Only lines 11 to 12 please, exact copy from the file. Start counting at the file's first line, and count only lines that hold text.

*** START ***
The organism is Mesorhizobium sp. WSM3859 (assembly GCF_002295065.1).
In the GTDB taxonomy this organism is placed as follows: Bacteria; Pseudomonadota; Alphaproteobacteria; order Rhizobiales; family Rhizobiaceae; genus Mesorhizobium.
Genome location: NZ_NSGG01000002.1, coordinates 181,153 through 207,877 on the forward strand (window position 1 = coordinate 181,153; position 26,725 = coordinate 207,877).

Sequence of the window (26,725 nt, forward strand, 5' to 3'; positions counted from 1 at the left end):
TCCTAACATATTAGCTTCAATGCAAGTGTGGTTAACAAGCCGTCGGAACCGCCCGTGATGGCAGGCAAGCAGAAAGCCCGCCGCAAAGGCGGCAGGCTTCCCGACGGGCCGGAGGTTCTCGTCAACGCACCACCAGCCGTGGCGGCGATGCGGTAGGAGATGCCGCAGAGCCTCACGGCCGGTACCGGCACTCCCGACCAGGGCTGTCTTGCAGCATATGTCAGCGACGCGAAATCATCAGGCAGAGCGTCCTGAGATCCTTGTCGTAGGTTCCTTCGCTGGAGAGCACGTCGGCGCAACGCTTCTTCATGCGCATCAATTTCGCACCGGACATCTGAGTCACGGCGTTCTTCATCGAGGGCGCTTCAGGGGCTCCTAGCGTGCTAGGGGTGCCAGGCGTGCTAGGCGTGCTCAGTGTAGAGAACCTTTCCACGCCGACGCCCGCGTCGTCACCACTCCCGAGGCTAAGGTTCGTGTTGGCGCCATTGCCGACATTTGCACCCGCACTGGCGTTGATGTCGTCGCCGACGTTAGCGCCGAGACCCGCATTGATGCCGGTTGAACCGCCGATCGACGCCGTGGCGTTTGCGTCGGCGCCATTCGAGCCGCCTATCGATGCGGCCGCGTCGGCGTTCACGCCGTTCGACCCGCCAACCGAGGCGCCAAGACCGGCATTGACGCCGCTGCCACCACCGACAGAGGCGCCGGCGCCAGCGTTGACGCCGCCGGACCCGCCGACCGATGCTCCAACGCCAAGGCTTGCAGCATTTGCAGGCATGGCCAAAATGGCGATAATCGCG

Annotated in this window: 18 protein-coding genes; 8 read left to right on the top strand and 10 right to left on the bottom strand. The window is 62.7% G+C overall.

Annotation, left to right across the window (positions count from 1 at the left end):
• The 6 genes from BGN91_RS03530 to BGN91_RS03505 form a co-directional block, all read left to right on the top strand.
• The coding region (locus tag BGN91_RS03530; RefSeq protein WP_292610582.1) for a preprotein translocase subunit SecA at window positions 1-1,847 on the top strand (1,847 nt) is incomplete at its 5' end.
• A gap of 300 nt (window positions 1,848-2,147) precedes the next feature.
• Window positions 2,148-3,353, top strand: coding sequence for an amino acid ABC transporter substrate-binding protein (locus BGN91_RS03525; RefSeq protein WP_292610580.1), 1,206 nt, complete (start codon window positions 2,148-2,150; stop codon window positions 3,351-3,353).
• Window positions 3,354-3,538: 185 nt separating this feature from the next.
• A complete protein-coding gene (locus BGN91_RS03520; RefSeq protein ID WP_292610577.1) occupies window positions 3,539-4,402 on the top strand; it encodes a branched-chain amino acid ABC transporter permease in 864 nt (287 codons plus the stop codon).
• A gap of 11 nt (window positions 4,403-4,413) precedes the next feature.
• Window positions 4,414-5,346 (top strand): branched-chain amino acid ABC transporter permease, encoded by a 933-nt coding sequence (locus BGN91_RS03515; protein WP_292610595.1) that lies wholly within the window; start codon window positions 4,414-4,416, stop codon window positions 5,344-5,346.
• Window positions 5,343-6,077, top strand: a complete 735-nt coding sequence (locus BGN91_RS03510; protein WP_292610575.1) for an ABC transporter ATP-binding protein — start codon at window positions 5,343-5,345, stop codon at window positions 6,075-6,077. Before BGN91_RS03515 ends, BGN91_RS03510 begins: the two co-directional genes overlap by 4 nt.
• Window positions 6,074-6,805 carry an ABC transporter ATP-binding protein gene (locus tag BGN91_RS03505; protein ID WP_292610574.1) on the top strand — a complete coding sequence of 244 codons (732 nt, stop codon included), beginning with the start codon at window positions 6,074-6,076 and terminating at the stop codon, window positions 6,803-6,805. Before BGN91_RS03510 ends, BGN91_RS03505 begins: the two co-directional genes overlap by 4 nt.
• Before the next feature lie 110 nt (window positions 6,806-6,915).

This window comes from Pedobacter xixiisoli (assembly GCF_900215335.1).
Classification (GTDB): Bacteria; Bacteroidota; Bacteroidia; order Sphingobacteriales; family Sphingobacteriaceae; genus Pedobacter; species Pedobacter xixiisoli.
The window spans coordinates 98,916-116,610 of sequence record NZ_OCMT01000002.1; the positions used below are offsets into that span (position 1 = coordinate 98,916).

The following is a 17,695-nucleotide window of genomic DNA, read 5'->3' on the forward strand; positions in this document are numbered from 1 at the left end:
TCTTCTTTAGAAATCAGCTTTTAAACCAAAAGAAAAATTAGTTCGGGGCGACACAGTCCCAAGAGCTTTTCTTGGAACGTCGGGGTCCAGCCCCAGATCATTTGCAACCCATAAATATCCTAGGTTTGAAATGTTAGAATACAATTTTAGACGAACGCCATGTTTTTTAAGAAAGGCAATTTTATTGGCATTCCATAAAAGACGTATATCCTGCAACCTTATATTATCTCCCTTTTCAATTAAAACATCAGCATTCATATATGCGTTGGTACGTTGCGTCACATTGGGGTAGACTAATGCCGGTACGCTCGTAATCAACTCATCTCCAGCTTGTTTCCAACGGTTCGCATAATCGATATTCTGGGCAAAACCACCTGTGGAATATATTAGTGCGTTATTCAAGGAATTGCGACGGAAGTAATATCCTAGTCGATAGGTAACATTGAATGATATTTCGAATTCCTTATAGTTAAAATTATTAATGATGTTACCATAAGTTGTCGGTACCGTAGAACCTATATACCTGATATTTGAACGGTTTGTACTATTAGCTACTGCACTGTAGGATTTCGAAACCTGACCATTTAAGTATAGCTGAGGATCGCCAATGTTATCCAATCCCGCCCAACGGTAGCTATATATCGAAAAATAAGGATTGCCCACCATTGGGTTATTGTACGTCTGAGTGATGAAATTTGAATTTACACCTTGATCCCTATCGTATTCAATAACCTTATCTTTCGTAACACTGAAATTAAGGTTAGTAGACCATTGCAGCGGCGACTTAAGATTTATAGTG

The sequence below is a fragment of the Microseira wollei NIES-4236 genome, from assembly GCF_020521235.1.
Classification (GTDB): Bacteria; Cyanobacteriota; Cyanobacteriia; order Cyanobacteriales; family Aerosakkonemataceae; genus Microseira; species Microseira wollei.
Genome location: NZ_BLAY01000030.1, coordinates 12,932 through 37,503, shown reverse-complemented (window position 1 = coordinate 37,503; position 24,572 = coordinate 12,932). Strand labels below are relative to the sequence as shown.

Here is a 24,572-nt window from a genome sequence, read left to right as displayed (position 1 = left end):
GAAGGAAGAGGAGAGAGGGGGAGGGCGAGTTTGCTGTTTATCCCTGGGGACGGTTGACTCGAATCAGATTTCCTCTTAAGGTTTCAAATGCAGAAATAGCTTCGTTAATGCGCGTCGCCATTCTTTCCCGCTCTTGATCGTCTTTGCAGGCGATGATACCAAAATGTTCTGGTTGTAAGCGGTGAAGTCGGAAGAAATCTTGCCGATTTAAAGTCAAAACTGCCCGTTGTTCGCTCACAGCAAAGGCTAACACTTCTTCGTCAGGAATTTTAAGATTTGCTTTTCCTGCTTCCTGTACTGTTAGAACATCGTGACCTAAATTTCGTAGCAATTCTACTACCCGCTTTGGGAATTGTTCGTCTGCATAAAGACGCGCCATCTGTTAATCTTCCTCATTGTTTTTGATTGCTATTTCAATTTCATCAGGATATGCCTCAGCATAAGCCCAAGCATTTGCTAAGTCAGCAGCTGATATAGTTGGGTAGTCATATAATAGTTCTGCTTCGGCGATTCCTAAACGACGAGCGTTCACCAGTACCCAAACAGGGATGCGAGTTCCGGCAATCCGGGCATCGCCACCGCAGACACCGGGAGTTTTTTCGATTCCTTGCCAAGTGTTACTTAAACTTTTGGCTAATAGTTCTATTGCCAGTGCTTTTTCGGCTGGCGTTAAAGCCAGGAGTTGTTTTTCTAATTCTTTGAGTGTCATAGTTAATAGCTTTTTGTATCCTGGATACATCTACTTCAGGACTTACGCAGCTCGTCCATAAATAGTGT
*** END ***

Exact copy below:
• Window positions 2,148-3,353, top strand: coding sequence for an amino acid ABC transporter substrate-binding protein (locus BGN91_RS03525; RefSeq protein WP_292610580.1), 1,206 nt, complete (start codon window positions 2,148-2,150; stop codon window positions 3,351-3,353).
• Window positions 3,354-3,538: 185 nt separating this feature from the next.